Dopamine, dopaminergic drugs and ocular hypertension
- Cite this article as:
- Virno, M., Gazzaniga, A., Taverniti, L. et al. Int Ophthalmol (1992) 16: 349. doi:10.1007/BF00917989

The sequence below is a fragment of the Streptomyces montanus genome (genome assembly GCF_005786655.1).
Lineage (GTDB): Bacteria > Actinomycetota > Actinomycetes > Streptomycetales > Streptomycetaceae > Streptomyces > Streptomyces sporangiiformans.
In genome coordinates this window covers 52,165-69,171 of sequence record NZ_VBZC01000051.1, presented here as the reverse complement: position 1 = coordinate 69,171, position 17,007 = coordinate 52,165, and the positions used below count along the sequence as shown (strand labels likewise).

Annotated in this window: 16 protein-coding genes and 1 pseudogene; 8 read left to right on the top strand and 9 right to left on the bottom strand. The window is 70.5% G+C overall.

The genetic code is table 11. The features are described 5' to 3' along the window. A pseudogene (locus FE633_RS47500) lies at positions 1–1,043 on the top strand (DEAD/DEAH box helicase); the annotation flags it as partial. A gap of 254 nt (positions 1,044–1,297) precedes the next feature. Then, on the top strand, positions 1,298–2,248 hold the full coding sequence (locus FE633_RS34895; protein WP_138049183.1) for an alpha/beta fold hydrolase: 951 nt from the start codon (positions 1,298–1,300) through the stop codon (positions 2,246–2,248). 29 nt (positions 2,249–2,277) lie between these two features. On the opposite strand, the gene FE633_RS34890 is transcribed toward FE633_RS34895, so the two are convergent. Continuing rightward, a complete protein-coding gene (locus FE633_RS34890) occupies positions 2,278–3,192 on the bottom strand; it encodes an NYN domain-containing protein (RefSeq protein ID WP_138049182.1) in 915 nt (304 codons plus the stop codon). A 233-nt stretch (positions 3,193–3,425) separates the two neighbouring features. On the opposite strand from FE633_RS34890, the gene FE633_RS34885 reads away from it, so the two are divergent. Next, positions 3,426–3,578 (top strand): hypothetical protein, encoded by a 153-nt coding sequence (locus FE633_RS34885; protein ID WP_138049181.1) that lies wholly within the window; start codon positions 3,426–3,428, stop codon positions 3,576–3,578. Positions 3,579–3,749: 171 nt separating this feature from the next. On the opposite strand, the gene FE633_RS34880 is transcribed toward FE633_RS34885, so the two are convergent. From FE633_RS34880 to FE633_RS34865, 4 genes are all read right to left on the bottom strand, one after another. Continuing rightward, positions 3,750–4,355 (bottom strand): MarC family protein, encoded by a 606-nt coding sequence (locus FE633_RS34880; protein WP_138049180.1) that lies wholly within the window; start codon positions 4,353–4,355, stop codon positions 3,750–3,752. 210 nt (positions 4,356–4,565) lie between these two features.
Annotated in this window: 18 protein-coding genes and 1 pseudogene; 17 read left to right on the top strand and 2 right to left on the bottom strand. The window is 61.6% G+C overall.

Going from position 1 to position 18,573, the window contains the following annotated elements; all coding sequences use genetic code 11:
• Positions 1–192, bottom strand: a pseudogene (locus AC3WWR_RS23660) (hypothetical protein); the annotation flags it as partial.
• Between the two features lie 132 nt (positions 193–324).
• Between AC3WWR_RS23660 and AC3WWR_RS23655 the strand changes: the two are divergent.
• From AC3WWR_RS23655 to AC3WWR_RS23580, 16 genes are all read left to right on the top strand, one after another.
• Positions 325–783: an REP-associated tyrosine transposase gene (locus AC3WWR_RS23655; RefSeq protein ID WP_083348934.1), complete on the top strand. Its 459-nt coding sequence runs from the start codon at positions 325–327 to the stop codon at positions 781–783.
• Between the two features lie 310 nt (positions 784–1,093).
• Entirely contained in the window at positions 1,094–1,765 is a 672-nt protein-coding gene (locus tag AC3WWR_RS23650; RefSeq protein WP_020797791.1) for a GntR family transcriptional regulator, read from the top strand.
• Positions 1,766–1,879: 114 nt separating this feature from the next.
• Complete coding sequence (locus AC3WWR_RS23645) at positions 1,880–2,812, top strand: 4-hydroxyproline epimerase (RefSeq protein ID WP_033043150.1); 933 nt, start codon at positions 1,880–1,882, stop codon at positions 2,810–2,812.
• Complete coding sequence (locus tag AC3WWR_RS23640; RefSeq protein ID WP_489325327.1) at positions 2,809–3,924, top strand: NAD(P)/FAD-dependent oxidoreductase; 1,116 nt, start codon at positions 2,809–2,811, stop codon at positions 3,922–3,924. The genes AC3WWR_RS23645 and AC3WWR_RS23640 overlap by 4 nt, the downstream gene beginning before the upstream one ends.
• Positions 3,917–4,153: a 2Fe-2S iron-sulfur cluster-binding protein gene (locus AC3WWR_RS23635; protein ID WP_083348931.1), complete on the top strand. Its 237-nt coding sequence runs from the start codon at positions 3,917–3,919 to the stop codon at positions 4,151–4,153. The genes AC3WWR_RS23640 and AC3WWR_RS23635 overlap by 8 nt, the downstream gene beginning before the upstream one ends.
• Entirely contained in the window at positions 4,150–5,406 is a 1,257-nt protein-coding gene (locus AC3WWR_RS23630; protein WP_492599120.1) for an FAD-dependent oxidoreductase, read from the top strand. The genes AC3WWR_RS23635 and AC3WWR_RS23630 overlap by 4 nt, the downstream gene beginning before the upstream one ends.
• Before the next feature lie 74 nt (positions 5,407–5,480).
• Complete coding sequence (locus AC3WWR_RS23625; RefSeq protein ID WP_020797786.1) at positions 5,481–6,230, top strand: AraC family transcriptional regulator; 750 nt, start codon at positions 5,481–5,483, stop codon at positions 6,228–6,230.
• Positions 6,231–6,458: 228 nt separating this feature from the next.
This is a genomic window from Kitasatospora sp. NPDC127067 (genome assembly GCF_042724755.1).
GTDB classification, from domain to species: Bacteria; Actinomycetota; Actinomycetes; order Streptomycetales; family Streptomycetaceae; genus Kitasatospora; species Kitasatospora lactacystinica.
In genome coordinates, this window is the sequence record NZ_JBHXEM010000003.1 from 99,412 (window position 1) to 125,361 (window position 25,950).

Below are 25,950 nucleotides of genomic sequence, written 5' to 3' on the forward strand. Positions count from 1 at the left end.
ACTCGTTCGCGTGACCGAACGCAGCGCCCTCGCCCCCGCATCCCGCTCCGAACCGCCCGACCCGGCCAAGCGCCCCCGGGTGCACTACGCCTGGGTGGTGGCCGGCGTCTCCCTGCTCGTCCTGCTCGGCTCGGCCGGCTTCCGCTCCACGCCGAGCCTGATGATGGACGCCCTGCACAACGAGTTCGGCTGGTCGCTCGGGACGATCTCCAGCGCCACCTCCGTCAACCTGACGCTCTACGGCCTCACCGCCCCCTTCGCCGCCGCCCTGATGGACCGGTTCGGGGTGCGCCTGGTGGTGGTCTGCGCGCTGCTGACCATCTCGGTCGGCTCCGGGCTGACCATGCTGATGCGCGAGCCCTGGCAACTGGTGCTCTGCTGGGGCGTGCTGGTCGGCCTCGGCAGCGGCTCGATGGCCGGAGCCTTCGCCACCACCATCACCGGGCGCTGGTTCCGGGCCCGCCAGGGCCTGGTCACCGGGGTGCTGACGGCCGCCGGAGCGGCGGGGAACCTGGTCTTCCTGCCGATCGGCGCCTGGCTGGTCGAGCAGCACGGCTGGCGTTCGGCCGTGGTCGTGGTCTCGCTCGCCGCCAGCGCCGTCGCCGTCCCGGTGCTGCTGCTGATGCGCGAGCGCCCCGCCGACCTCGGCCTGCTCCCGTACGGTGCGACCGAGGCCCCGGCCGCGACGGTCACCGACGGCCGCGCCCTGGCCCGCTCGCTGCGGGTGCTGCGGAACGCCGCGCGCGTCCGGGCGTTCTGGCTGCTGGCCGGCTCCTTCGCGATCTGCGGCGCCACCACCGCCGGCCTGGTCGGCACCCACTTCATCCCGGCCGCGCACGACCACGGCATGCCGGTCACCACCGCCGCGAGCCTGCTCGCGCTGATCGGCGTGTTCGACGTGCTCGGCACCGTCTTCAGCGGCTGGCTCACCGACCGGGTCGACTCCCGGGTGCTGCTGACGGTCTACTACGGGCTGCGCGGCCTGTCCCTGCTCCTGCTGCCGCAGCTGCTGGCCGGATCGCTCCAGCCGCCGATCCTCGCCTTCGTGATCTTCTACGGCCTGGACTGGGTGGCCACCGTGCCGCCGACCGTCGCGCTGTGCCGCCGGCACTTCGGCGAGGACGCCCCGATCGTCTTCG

The study refers to the clinical experiences performed with several D1 and D2 dopaminergic receptors agonists in 20 patients with high tension open angle glaucoma. The substances were administered topically as eye drops as well as an ocular eye bath. The parameter examined was intraocular pressure (IOP). The substances taken in consideration were: Dopamine, Ibopamine (dopamine analog), Fenoldopam and 3B90 (D1-receptor agonists) and Bromocriptine (dopaminergic agonist with higher affinity for D2 than for D1-receptors). It has been shown that all selective D1-receptors agonists induce a significant increase in IOP only in eyes with hydrodynamic disorders (p<0.001). Such hypertensive effects could not be antagonized either by topically administered dopaminergic antagonists (Sulpiride, D2-receptors antagonist, and Haloperidol, non-selective dopaminergic antagonist) or by the pretreatment with the commonly used topical antiglaucomatous drugs. The only substance which proved able to inhibit the IOP increase induced by the D1-receptors agonists was the D1-selective antagonist SCH-23390, suggesting that IOP increase may be a result of a stimulation of the D1-receptors. The authors hypothesize that dopaminergic system may play a role in the regulation of aqueous humor hydrodynamics.